Tihada continues his football climb at UNLV

Lahainaluna graduate Joshua Tihada runs a drill at UNLV football practice last fall. UNLV Athletic Department / Lucas Peltier photos

Since he was a toddler following his father around the field at Lahainaluna High School, Joshua Tihada has been about building himself on the football field.

After arguably the most successful individual offensive career that the Maui Interscholastic League has ever seen, most football things haven’t changed for Tihada at the University of Nevada-Las Vegas.

Tihada, who is preparing for his second season in college football, has clearly put his unparalleled prep career in the rear-view mirror in Sin City. Like he did as a young Luna, he is climbing the ladder to playing time.

A preferred walk-on, he dressed for three games in 2020, played special teams in a 30-21 loss to Hawaii in the final game played in Aloha Stadium, and learned week by week in a shortened, 0-6 COVID-19-burdened season as a scout team running back.

“Honestly, my whole freshman year was a great experience, learning from new guys, the culture, it was great,” Tihada said. “Experiencing new coaches and stuff and their input. It was a great season for me overall, a lot of experience, learning from all positions, even special teams, too. Learning a lot of things.

Joshua Tihada takes a handoff from QB Cameron Friel during practice

“So it was a great year overall. School went great, it was phenomenal. Offseason went great, just learning and being a part of that culture. It was perfect.”

Currently he is busy with conditioning in Las Vegas after about a month home in two stints this spring. Fall camp opens Aug. 4.

The seemingly always-smiling Tihada even shrugged off the team having to deal with the pandemic, which led to two games being canceled in 2020 and his entire freshman academic year being all online.

Tihada said he is fully vaccinated — “I was actually one of the first on our team to get vaccinated,” he said — as are the majority of his teammates.

“It was more of just a liability thing, you know, six feet apart, testing every week, stuff like that, regular stuff,” Tihada said of the protocols he had to deal with due to COVID. “Three tests a week, just being able to keep each other safe. It was definitely different, but I think we all as a team and as a whole program, we adapted around it.

“To me, it was not as bad as I think everybody expected it to be.”

It was 13 months prior to the UNLV-Hawaii game in Aloha Stadium that Tihada ran for a state tournament-record 310 yards in a 21-10 win over Kapaa that wrapped up the Lunas’ fourth straight Division II state title in 2019 at the now-condemned stadium.

Tihada doesn’t pay attention to the fact that he is the all-time leading rusher in MIL history, the state tournament record holder with 19 touchdowns, The Maui News MIL Boy Athlete of the Year and Hawaii Hall of Honor recipient in 2019-20.

Now, he is fully focused on college football and has caught the eye and respect of veteran college coach Chad Kauhaahaa, the UNLV defensive line coach and former Baldwin standout and head coach.

“You know with Josh Tihada, he’s a well-known person on the team,” Kauhaahaa said in an interview last month. “I mean, if you talk to any coach about Josh Tihada, our coaching staff will light up because the young man is such an extremely hard worker, a fierce competitor who doesn’t like to lose.”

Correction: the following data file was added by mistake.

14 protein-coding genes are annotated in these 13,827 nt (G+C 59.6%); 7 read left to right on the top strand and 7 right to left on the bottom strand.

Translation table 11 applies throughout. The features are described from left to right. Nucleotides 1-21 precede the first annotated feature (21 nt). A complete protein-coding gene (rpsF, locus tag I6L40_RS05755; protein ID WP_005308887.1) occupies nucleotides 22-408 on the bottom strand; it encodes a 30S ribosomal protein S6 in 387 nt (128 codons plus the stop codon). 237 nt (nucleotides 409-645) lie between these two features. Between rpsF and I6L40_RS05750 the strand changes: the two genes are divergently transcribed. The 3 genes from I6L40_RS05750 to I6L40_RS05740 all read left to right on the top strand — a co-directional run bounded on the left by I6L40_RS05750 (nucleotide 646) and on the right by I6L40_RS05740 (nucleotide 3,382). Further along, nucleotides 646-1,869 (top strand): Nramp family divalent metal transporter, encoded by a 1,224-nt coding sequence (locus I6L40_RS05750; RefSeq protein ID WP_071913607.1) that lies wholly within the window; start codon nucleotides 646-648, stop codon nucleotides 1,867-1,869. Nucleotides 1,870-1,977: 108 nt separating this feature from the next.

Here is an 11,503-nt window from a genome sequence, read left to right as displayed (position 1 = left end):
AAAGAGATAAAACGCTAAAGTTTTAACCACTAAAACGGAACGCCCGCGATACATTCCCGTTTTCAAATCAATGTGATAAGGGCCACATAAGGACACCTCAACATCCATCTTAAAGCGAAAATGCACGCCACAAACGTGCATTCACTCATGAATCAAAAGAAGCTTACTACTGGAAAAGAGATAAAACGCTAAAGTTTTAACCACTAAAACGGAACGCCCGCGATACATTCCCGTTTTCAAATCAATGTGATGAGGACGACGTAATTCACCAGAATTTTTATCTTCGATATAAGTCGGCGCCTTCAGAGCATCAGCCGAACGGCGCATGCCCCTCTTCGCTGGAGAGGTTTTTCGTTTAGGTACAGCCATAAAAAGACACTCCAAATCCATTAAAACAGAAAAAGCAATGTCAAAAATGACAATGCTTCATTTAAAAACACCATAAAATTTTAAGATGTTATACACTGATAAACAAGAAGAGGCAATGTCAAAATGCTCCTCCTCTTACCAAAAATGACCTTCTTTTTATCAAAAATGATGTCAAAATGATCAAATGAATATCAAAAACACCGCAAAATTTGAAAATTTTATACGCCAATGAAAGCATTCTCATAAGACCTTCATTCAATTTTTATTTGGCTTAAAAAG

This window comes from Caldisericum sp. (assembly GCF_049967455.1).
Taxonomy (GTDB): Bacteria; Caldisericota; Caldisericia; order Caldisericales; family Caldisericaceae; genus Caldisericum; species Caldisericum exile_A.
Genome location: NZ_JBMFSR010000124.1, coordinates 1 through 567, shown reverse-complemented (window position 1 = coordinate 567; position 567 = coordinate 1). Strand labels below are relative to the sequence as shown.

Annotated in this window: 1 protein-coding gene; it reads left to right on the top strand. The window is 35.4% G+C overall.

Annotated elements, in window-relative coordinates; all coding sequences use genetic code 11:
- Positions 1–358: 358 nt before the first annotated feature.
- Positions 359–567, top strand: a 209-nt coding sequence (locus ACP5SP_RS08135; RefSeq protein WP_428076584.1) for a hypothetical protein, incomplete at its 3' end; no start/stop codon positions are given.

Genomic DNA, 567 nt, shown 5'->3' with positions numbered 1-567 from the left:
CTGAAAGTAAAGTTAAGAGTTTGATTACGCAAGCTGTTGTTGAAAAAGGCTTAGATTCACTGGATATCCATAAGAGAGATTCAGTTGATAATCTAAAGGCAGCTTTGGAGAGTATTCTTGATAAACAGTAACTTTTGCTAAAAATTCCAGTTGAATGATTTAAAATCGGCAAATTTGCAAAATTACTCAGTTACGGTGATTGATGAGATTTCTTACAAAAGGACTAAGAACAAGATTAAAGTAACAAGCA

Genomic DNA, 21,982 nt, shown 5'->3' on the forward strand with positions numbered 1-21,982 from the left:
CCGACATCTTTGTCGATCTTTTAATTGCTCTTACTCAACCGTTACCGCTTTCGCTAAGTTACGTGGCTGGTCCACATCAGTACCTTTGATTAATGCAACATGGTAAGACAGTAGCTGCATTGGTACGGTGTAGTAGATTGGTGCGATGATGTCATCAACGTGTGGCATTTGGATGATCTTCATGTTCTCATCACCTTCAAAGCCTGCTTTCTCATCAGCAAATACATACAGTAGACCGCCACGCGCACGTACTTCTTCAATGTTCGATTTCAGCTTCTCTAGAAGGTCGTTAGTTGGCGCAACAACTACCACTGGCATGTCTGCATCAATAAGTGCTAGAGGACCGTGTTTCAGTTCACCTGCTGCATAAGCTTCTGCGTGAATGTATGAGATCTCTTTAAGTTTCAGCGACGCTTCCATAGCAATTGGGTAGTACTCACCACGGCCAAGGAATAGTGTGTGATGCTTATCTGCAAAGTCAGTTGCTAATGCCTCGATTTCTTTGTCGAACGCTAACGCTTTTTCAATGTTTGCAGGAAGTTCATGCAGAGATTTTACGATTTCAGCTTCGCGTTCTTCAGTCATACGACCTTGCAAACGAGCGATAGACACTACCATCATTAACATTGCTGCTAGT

Kauhaahaa knew of Tihada’s prowess in the MIL and helped convince UNLV head coach Marcus Arroyo to extend a preferred walk-on slot to his fellow Mauian.

“I followed Josh, but I didn’t know too much about him — when (Lahainaluna co-head coach) Dean Rickard gave me a call, I value Dean’s word,” Kauhaahaa said. “So it was a no-brainer for me. I went to go watch Josh’s film and I said, ‘Geez, this kid’s a bowling ball, he’s a wrecking machine. He’s quick, he’s shifty, he’s powerful.’

“I spoke to Coach Arroyo, I spoke to the running back coach. That running back position is usually hard to get walk-ons for, but I kind of pounded the table for Josh and it’s worked out.”

Tihada worked hard to move to the top of the scout team running back list and give the No. 1 defense solid looks at what they would be facing each week.

“Being able to play with the scout team was an honor because I get to give the first team defense good looks and upgrade the competition, trying to get my team better with the best I can do,” Tihada said. “At the end of the day, I just want to get my team better doing anything I can. Whatever it takes, if you want me to play wideout or fly (slot) or anything, I will be out there. I just want to contribute.

“It was great for me. I got to learn a lot of new things, experience a lot of new things. It was good.”

He also got used to film study as the scout team running back and learned a lot more through that work, too.

“Each week we would talk about developing the game plan as the scout team, whatever they do, how they do certain things, tendencies they show when they get lined up, so it was great,” Tihada said. “I learned a lot more about football, about the IQ of football. It was just great.”

He feels that he has also added strength to his 5-foot-10, 185-pound frame and can’t wait for the season that begins against Eastern Washington on Sept. 2.

“I’m definitely stronger than a year ago,” Tihada said, noting that his bench press has reached 275 pounds. “I definitely got a lot stronger in all aspects of my lifting.”

Tihada could face former MIL opponents Hanisi Lotulelei of San Diego State on Nov. 20 and Tristan Nichols of Nevada on Oct. 29.

“I’m really looking forward to the season, you know, after all that hard work, see all that training hopefully pay off,” Tihada said. “Yeah, I’m excited.”

* Robert Collias is at rcollias @mauinews.com.


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